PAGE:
Now how did I miss this topic so far...? Need to be paying closer atention, I guess. Aniway, heres my take on the subject, as a professional soldier in Croatian military. To clarify, I vasnt drafted, its my career choise, has been for almost 5 years now. Just in recent months, my country has reintroduced conscription, in order to create a viable reservist force to supplant the standing army, in light of the increasingly unstable vorldwide political climate. On-topic, conscription here is limited only to men, and that is something I strongly disagree with. I think Norway has the right idea, and I see it as a sensible, progressive vay of thinking. Not only for equality's sake, but also makes sense on a purely logistical level, doubling the potential pool of able recruits.
As far as vhether or not I'm in favor of forced conscription in general... I'd have to say that, under normal circumstanses, I wuld not be, I belive people shuld have the right to decide for themselvs if they want to serve their country by serving in the military or not. But it has its place in a time of emergency (or potential emergency). And it certainly has its place in the current world-wide geopolitical climate. So under the circumstances that exist today in the world - I am in favor of it, and I'm glad my country is taking the issue seriusly enogh to reintroduce it. Of corse, I have plenty of gripe regarding the severe laxity of training standards for conscripts compared to professional troops, but thats another issue that I vont go into, since it wuld be straying from the topic.
But on a semi-related note, I feel I shuld adress Steampunkette's point:
Feminists have been pushing in the US to get women on the front lines for decades. We don't want to feel like we're not allowed to give as much to the nation as the men can. Though, always, there's pushback because women are "Too Frail" or "Too Weak" to cope. Personally I think that indicates our Military's standards of soldiery are too freaking high.
As much as I dont want to, I have to agree vith said pushback. Military service (professional one aniway) is anything but easy, the training regimens are insanely taxing on both body and mental state (in case of live-fire exercises and survival courses, for instance), And high physical/psychological standards have to be met. The "standards of soldiery" are in place for a VERY
sound reason. Warfare today is a game of psychological attrition as much as it is a combat engagement, be it conventional or unconventional. Soldiers have to contend vith not only the enemy and their innate fear of getting hurt/killed, but also to be ready to make hard and often nerve-wracking choices at a moments' notice, and be ready to live vith the consequences. Like Steampunkette said, there is no such thing as a setpiece warfare any longer, clean, tidy and structured. Real war happens on a very personal level, and unlike the idealized version of it seen and romanticized in movies/books/games, there really are no rules in war. And a soldier has to expect that, and be able to handle it vithout breaking (be it physicaly or mentally).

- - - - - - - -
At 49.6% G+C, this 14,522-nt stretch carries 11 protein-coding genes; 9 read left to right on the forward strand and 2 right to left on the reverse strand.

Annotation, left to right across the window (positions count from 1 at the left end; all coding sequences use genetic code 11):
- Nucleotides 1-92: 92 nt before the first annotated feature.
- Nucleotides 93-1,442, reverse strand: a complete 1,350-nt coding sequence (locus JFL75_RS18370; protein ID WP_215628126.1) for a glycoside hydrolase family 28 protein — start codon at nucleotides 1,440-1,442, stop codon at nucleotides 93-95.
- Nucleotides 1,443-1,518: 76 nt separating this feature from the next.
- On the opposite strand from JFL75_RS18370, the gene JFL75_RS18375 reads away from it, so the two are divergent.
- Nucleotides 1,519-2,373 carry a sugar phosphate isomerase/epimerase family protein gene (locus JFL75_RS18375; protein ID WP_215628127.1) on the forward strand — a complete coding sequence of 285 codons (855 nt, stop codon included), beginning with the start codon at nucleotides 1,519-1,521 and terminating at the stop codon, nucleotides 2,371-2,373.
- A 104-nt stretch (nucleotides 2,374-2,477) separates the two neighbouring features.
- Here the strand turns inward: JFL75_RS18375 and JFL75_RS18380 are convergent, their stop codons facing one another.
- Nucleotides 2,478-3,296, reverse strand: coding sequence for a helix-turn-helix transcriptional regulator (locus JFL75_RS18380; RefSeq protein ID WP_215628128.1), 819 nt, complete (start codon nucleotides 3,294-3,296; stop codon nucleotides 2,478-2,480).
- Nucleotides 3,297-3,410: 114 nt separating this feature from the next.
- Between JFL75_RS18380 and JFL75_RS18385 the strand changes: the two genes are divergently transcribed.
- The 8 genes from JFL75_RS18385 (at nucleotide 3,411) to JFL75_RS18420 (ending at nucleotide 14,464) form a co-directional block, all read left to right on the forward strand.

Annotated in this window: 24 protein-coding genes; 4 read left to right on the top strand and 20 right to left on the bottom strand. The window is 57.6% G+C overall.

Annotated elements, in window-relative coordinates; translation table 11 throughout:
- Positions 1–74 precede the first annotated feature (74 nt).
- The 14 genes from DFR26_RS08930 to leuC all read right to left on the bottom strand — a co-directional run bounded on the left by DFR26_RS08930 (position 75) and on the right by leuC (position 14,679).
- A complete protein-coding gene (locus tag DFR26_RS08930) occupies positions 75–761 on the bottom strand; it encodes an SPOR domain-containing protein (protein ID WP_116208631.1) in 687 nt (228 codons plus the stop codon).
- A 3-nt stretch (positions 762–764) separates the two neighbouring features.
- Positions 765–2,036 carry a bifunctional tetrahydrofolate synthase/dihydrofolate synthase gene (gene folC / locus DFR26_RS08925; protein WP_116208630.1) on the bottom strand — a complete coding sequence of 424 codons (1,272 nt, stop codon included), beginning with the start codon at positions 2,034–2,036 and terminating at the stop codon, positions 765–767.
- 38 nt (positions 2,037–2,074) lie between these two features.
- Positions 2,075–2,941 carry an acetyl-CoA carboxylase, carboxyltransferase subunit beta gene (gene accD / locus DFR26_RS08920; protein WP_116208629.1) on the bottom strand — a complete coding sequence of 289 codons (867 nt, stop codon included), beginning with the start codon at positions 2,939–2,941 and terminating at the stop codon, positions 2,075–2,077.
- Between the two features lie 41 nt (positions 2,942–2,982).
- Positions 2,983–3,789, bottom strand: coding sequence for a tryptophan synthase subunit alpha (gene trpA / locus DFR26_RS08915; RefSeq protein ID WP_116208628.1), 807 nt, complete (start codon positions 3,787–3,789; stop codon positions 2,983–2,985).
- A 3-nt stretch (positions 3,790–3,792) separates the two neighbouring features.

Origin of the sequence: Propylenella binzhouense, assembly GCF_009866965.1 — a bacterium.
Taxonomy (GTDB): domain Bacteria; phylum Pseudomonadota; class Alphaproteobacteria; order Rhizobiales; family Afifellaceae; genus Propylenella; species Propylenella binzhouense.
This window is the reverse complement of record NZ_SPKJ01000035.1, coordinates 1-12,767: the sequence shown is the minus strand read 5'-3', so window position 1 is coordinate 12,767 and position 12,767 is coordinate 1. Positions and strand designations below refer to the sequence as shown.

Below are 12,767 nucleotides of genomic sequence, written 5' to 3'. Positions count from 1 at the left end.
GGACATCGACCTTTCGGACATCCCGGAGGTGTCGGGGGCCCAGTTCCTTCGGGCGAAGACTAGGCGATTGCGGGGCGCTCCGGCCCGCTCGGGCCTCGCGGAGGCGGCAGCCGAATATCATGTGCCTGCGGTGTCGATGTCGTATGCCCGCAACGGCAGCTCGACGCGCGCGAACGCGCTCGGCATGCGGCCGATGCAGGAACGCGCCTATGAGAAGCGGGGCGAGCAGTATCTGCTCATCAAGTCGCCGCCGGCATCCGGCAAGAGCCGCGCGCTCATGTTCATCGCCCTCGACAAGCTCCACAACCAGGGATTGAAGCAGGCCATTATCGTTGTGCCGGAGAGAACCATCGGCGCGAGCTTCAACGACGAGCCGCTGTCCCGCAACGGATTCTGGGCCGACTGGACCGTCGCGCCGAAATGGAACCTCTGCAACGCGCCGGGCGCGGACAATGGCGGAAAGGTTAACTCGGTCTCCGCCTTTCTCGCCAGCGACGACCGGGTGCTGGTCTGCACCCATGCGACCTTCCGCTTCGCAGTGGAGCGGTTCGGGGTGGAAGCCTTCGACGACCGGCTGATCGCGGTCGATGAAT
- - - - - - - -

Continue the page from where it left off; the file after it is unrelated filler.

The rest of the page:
If a woman can not compete with her male counterparts in any specific area (physical or psychological), she has no place being a professional soldier, and potentialy compromising her vhole assigned unit as a result, in a combat situation, being the "weak link". At least not until/unless she trains up/toughens up enogh to compete on equal footing. Of corse, that goes for men as wel, those who fail to meet the requirements. If you cant cut it, you cant cut it, no matter vhat you have betwen your legs. Come back and reapply vhen you can.
Regarding the issue of women in the army and male instinct regarding them... I say its a non-issue. That "protective instinct" is learned, not innate, in my opinion, and a result of long-established societal norms, seeing us as innately "weaker" and in need of protection. I'v seen it in action, I'v experienced it during my training, I had to prove myself more than my male colleagues in the eyes of drill-instructors, to show them I "have vhat it takes". And like all misguided ideas, that tendency can be unlearned. And it shuld be. The only *real* obstacle for women to serve in the military, IMO, is the same one that exists for men; their level of ability/comitment. But, that said, I absolutely
believe in equal standards of admission for both men and women. Women shuld NOT be privileged there in any way, or subjected to any less rigorous training and conditioning, compared to men. Standards are there for a reason, and shuld not be changed to accomodate anyone.